Wednesday, 9 December 2009

Press Release: Budget ’10: Labour Councillor Promises “Steadfast Opposition” to Water Charges Plan

Cllr Dermot Looney, a Labour Party representative on South Dublin County Council, has promised a campaign of steadfast opposition to proposals in Budget 2010 to introduce domestic water charges.

The 27-year old Tallaght-based Councillor recently proposed a motion at the Council, which would be responsible for the local implementation of such charges, to oppose any attempts to introduce a water tax. The motion succeeded on a vote of 21-2, winning support from members of all parties with the exception of Fianna Fáil.

Looney’s motion proposed that the “Council opposes the introduction of domestic water charges and favours, instead, a combination of water conservation and education measures and a genuinely progressive taxation regime which adequately resources local government.”

We all agree with the need to conserve water and ensure its careful use,” noted Cllr Looney. “But doing so through the tax system, as proposed, highlights the difference between Labour, who view water as a basic human right, and those like the Greens, who see water as a scarce commodity that should be rationed regardless of the social cost.”

“Water charges will hit working people and those at the fringes of society hardest. The utterly regressive way in which the government have proposed their introduction – in which each household will have a flat allowance and will be forced to pay for all water use above that allowance – does not take into account the diversity of water requirements for types of households, or the different water use regimes for larger families, families with young children, those who may be incontinent or require other water use due to illness, disability or other needs.”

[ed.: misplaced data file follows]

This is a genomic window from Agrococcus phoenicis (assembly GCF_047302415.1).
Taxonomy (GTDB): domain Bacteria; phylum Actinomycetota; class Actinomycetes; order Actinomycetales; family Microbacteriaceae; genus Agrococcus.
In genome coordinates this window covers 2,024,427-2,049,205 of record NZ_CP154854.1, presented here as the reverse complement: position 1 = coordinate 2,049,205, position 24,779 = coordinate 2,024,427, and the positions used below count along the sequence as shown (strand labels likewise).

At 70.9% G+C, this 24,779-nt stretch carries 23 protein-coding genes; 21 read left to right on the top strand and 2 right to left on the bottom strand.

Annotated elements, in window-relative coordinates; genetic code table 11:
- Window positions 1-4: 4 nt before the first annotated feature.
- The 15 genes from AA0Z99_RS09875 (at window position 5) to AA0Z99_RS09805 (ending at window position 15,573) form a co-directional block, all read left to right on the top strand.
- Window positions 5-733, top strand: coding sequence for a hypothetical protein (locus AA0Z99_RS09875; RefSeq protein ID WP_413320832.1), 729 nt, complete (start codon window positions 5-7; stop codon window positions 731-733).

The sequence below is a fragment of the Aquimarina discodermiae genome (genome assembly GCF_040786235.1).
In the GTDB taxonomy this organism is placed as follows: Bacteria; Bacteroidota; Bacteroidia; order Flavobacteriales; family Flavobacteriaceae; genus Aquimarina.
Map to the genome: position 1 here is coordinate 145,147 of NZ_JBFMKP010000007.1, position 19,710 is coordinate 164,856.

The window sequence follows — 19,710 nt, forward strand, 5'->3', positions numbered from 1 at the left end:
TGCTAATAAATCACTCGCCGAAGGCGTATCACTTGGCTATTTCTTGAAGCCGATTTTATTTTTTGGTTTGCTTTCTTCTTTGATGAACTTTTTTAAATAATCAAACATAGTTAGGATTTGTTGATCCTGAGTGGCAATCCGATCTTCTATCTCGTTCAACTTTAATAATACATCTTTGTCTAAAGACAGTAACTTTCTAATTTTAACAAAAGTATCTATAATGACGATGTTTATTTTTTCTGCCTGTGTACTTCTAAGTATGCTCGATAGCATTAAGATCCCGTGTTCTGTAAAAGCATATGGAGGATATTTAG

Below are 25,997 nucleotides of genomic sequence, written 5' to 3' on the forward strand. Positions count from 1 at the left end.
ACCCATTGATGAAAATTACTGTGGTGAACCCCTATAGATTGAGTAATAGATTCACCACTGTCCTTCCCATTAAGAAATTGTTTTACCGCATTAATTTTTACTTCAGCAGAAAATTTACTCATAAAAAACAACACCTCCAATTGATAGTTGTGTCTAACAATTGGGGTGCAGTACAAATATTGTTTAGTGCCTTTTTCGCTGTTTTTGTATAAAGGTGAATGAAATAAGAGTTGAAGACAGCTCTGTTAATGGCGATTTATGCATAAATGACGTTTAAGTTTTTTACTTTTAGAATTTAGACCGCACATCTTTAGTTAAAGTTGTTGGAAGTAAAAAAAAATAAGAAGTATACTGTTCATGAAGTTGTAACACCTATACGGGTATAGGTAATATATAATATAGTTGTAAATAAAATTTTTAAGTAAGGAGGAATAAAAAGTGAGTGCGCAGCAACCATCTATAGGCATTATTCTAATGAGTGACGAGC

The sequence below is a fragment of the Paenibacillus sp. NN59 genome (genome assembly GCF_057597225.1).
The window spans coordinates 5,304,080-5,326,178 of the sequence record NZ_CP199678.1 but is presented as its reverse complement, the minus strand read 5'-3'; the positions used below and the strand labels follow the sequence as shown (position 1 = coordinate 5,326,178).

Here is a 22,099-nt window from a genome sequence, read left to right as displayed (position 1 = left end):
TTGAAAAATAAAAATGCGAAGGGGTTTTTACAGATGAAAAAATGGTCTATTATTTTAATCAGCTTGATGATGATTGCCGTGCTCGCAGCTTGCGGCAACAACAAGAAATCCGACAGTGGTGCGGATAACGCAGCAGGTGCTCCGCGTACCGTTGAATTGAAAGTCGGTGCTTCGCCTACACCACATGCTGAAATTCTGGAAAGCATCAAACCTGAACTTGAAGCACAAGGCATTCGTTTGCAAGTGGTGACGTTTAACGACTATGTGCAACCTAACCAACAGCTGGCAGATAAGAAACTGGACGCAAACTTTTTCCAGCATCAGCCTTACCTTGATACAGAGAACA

“Such a departure will be viewed as a tasty opportunity for profit by large multinationals who will lick their lips at the drip-drip to water privatisation. The experience both in Ireland, in terms of waste charges, and abroad in general, is of taxes first, followed by privatisation, followed by worsening services and asset-stripping.”

“Our Council, representing more than a quarter of a million people in South Dublin, has taken a stand in support of water as a human right, and not a commodity to be played with. Fianna Fáil and the Greens will face a sustained campaign of opposition from working people if they intend to go down this road.”

“Unfortunately, due to the lack of power afforded to local Councils, we in South Dublin don’t have the power to stop water charges being introduced unilaterally by the Government – but they won’t come here if we have anything to say about it,” finished Looney.